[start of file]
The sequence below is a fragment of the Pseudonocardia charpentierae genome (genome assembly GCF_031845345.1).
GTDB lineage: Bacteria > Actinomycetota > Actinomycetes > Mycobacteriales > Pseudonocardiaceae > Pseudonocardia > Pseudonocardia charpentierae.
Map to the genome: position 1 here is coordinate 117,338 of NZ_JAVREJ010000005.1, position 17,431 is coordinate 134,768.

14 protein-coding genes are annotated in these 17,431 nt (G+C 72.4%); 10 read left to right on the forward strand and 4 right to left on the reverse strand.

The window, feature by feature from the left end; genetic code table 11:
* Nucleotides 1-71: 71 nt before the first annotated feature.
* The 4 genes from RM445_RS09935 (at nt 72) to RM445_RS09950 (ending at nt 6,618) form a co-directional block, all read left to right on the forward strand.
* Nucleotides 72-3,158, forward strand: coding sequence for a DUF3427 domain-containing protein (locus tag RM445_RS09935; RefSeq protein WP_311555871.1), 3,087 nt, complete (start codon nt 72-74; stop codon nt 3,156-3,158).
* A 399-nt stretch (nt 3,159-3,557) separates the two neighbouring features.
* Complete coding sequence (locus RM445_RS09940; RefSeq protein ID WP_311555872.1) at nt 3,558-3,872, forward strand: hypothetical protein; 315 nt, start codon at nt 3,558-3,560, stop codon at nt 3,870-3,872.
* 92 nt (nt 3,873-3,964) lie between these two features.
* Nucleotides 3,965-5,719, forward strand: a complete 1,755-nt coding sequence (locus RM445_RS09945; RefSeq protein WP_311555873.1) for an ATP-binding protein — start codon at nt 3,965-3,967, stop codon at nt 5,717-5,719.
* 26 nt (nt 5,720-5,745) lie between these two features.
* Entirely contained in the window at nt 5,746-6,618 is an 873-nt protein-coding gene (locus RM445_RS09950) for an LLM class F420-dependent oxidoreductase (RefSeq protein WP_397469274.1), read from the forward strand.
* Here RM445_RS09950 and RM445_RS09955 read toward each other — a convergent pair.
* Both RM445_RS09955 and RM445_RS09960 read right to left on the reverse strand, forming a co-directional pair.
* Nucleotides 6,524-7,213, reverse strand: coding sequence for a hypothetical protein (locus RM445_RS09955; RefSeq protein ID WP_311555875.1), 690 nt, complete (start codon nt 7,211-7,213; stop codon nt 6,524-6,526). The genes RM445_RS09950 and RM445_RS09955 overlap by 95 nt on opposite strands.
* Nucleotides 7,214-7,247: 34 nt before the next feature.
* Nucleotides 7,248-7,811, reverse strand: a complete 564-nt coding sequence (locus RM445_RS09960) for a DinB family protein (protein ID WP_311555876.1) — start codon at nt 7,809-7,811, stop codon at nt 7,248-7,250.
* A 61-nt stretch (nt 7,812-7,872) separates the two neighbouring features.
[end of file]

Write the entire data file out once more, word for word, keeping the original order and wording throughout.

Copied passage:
The sequence below is a fragment of the Pseudonocardia charpentierae genome (genome assembly GCF_031845345.1).
GTDB lineage: Bacteria > Actinomycetota > Actinomycetes > Mycobacteriales > Pseudonocardiaceae > Pseudonocardia > Pseudonocardia charpentierae.
Map to the genome: position 1 here is coordinate 117,338 of NZ_JAVREJ010000005.1, position 17,431 is coordinate 134,768.

14 protein-coding genes are annotated in these 17,431 nt (G+C 72.4%); 10 read left to right on the forward strand and 4 right to left on the reverse strand.

The window, feature by feature from the left end; genetic code table 11:
* Nucleotides 1-71: 71 nt before the first annotated feature.
* The 4 genes from RM445_RS09935 (at nt 72) to RM445_RS09950 (ending at nt 6,618) form a co-directional block, all read left to right on the forward strand.
* Nucleotides 72-3,158, forward strand: coding sequence for a DUF3427 domain-containing protein (locus tag RM445_RS09935; RefSeq protein WP_311555871.1), 3,087 nt, complete (start codon nt 72-74; stop codon nt 3,156-3,158).
* A 399-nt stretch (nt 3,159-3,557) separates the two neighbouring features.
* Complete coding sequence (locus RM445_RS09940; RefSeq protein ID WP_311555872.1) at nt 3,558-3,872, forward strand: hypothetical protein; 315 nt, start codon at nt 3,558-3,560, stop codon at nt 3,870-3,872.
* 92 nt (nt 3,873-3,964) lie between these two features.
* Nucleotides 3,965-5,719, forward strand: a complete 1,755-nt coding sequence (locus RM445_RS09945; RefSeq protein WP_311555873.1) for an ATP-binding protein — start codon at nt 3,965-3,967, stop codon at nt 5,717-5,719.
* 26 nt (nt 5,720-5,745) lie between these two features.
* Entirely contained in the window at nt 5,746-6,618 is an 873-nt protein-coding gene (locus RM445_RS09950) for an LLM class F420-dependent oxidoreductase (RefSeq protein WP_397469274.1), read from the forward strand.
* Here RM445_RS09950 and RM445_RS09955 read toward each other — a convergent pair.
* Both RM445_RS09955 and RM445_RS09960 read right to left on the reverse strand, forming a co-directional pair.
* Nucleotides 6,524-7,213, reverse strand: coding sequence for a hypothetical protein (locus RM445_RS09955; RefSeq protein ID WP_311555875.1), 690 nt, complete (start codon nt 7,211-7,213; stop codon nt 6,524-6,526). The genes RM445_RS09950 and RM445_RS09955 overlap by 95 nt on opposite strands.
* Nucleotides 7,214-7,247: 34 nt before the next feature.
* Nucleotides 7,248-7,811, reverse strand: a complete 564-nt coding sequence (locus RM445_RS09960) for a DinB family protein (protein ID WP_311555876.1) — start codon at nt 7,809-7,811, stop codon at nt 7,248-7,250.
* A 61-nt stretch (nt 7,812-7,872) separates the two neighbouring features.